Tuesday, November 17, 2009

Winning vs. Developing, The American Striker's Problem with MLS

MLS clubs are always looking for that special player that can come in, score/create goals and lead their club to win the MLS Cup.  The clubs are not to blame for trying to find a player that can win  games and hopefully in addition attract more fans to the club.

A problem that has arose from this formula for winning is that most of the players that are brought in are either foreign players or older Americans.  Of the fifteen clubs in MLS, only 7 regularly started an American striker under the age of 33(McBride is 37 and Twelleman is not included due to his long injury) this year.  Young American strikers are seeing this trend which is leading them to Europe or the a midfield role.

DC United is a great example, which has seen MLS legend Jaime Moreno and former MLS MVP Lucillano Emilio dominate the two spots up top for the last couple seasons.  This duo has created many goals for United and because their excellent play Chris Pointus and Santino Quaranta have been moved to the midfield.  Also, on DC United's website, all of its forward listed are from foreign countries.  This move to the midfield has been seen in other clubs as well, with Chris Rofle, Steve Zakuani, Dane Richards, Jacob Peterson, and Shea Salinas.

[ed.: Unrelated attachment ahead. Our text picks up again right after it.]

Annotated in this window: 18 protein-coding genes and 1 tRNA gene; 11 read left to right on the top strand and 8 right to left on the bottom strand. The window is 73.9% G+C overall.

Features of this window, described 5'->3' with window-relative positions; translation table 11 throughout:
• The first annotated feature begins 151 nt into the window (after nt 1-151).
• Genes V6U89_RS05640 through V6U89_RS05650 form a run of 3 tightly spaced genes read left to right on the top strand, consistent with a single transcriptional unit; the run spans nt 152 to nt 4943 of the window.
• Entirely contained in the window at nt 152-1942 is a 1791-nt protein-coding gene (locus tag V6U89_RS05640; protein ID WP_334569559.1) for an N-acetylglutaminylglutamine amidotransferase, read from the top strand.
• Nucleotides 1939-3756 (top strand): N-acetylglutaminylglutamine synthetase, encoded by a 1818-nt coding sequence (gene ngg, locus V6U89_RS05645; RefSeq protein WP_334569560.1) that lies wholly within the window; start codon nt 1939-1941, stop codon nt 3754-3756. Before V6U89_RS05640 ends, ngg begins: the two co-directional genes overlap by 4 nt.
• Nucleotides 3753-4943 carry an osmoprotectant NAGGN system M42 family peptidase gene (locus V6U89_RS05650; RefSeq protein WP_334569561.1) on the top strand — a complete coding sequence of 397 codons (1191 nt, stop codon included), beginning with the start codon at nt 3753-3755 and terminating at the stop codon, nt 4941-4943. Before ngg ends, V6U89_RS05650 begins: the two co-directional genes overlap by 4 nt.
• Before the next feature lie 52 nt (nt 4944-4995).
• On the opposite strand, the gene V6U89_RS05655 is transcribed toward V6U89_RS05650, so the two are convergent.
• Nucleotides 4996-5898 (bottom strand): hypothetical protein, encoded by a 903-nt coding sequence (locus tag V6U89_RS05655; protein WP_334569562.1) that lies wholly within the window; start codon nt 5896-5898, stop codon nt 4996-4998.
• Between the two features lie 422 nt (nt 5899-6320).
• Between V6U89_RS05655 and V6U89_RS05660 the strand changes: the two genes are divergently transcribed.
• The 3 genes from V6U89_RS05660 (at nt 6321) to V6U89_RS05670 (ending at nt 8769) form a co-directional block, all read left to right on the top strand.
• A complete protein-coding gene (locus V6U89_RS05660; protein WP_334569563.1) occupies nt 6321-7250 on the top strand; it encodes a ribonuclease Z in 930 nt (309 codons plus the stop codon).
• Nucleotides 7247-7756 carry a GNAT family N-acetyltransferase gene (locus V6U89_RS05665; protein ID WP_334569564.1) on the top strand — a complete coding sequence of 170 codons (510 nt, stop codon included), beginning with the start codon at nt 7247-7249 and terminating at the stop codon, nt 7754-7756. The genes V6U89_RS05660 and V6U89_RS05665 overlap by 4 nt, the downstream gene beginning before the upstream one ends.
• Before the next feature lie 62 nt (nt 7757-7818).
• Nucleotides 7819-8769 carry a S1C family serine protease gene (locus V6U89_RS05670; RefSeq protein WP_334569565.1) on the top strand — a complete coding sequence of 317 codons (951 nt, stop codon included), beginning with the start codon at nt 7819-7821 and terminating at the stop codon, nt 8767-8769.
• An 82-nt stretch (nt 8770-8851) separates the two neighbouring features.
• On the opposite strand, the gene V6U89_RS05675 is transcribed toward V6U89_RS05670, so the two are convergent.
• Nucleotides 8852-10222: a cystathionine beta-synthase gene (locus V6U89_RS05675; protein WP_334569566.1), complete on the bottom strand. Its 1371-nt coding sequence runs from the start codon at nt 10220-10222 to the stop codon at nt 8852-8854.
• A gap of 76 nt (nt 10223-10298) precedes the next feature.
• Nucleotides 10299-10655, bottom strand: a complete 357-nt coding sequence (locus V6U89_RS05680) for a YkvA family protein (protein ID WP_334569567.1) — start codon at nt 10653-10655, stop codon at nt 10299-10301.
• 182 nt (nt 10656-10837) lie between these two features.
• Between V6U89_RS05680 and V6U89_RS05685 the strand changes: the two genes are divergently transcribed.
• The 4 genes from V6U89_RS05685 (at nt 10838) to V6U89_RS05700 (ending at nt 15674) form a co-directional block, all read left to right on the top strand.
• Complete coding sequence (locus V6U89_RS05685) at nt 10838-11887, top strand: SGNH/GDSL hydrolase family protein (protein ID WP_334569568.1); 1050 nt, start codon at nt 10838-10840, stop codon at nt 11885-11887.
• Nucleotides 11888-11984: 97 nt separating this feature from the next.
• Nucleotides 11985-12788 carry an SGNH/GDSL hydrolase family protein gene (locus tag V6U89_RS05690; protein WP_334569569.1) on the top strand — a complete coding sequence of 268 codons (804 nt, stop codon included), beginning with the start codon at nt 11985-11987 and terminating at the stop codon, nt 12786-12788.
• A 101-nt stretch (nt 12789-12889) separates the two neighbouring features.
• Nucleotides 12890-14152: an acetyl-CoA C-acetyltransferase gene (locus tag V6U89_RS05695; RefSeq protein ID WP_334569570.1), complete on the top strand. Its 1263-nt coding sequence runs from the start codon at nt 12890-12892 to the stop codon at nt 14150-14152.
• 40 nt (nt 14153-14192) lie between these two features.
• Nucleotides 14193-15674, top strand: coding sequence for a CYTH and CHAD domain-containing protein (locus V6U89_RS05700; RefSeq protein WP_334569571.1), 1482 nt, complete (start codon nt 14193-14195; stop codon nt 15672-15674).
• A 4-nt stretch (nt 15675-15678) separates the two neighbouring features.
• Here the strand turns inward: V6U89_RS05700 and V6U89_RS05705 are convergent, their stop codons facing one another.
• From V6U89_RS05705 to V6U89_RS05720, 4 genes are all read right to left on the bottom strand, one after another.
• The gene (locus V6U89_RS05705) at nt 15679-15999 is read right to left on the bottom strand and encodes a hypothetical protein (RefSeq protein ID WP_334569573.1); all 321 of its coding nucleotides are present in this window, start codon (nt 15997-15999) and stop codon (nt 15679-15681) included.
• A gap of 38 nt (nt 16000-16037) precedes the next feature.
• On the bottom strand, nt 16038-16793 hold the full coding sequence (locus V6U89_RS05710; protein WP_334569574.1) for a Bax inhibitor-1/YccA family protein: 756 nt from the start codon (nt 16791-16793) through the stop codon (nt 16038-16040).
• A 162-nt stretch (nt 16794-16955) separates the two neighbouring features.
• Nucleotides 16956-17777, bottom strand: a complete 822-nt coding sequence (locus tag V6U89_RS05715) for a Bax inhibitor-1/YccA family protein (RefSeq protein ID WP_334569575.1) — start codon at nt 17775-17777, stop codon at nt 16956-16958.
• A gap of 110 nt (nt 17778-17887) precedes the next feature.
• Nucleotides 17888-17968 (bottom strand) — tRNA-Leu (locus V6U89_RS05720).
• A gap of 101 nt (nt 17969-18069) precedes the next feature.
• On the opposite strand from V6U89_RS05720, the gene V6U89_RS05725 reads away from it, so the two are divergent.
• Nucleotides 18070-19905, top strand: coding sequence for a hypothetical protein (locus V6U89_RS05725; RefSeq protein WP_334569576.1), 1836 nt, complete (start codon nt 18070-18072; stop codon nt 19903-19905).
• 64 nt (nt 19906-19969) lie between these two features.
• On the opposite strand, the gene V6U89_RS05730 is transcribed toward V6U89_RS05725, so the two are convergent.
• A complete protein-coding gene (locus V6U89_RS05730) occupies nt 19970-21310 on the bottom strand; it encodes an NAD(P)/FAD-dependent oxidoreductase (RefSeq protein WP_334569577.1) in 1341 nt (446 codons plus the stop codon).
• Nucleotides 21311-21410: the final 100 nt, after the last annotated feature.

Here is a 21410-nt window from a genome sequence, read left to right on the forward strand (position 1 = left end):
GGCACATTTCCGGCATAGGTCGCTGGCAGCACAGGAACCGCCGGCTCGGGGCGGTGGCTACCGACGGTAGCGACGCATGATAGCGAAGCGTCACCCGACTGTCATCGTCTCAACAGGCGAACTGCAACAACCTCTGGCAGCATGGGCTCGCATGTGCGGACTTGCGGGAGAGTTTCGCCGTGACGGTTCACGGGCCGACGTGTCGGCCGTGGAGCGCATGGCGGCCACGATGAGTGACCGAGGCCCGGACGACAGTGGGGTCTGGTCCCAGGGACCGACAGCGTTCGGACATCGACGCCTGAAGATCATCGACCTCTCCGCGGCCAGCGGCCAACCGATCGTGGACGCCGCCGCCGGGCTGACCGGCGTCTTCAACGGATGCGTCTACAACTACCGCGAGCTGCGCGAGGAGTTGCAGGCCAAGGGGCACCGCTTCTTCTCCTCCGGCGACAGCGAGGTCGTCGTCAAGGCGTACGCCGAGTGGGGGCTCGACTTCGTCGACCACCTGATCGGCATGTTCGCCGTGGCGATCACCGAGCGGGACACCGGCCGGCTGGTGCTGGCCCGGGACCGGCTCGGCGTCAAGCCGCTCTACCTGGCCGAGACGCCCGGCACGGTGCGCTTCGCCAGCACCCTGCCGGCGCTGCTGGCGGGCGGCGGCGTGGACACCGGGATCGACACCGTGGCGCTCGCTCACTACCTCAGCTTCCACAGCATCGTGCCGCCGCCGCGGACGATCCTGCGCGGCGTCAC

Collegiate strikers are also passing on MLS for a chance to develop their skills in Europe.  Charlie Davies, Marcus Tracy, Mike Grella, Kamani Hill, and Joseph Lapira have all crossed the pond for usually more money and hopefully developing at the striker position.  But, Davies was the only one of the bunch that was seeing meaningful playing time. 

This is a tough predicament that the MLS clubs and US Soccer are in.  MLS head coaches cannot always wait to develop players at the striker role, especially when the owners and fans are demanding wins. Selling tickets is still the lifeblood of MLS and signing players like Blanco, Emilio, and Montero make the league more exciting and entertaining.  MLS and US Soccer must find a better way to develop young Americans at the striker role while continuing to make the league more profitable.

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